by Ray Fleming

The allegations of decline in educational standards in Britain are never- ending, starting with nursery schools and rising to universities. Almost everyone has an opinion but it is very difficult to get to the heart of the matter. One highly respected objective measure of the performance of UK universities is the annual QS World University Ranking whose 2012 results were published yesterday.

Last year Cambridge pipped Harvard in the United States for first place but they have both been moved down a peg by the arrival of the Massachusetts Institute of Technology at the top. (It could be said that MIT is not a true university because it specialises in science and technology -- but that's a debate for another day). The remaining seven places in the Top Ten are taken by University College. London, Oxford, Imperial College, Yale, Chicago, Princeton and Caltech in that order. So Britain has four in the top six -- a remarkable performance when population figures are factored in.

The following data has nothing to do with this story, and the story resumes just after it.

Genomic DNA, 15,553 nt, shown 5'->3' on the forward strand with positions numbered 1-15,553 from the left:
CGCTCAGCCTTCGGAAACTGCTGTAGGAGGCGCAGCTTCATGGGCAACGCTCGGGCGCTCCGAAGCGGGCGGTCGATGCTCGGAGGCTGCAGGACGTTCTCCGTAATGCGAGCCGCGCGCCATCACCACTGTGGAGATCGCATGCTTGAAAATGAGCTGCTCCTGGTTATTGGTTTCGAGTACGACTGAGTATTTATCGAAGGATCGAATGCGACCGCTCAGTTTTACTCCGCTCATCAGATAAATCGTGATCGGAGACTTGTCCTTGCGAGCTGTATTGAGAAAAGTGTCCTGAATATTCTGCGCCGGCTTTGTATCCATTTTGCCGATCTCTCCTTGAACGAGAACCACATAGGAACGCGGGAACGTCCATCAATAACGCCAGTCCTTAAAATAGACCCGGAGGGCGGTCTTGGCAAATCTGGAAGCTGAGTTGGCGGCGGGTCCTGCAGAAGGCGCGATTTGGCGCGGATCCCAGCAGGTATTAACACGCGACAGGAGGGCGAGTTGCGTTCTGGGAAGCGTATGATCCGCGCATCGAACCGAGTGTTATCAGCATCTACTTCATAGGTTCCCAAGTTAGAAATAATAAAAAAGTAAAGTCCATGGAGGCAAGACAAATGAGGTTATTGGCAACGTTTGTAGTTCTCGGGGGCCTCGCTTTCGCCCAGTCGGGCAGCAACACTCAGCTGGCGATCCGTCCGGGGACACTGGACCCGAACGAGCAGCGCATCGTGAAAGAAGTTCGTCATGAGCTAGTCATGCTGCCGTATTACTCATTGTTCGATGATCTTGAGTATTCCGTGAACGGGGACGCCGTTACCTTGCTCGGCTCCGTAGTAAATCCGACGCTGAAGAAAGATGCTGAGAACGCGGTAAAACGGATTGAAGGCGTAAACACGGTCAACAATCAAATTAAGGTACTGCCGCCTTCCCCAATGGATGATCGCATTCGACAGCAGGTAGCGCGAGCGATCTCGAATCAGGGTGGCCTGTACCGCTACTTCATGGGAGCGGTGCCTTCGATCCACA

The QS Rankings take into account a range of criteria including research quality, graduate employability, and the international character of staff and the student body. The highest ranking outside Europe and North America is Hong Kong University's 23rd. Universities may only be a small part of the educational spectrum but if they do not aspire to and achieve excellence all education leading to them will suffer.

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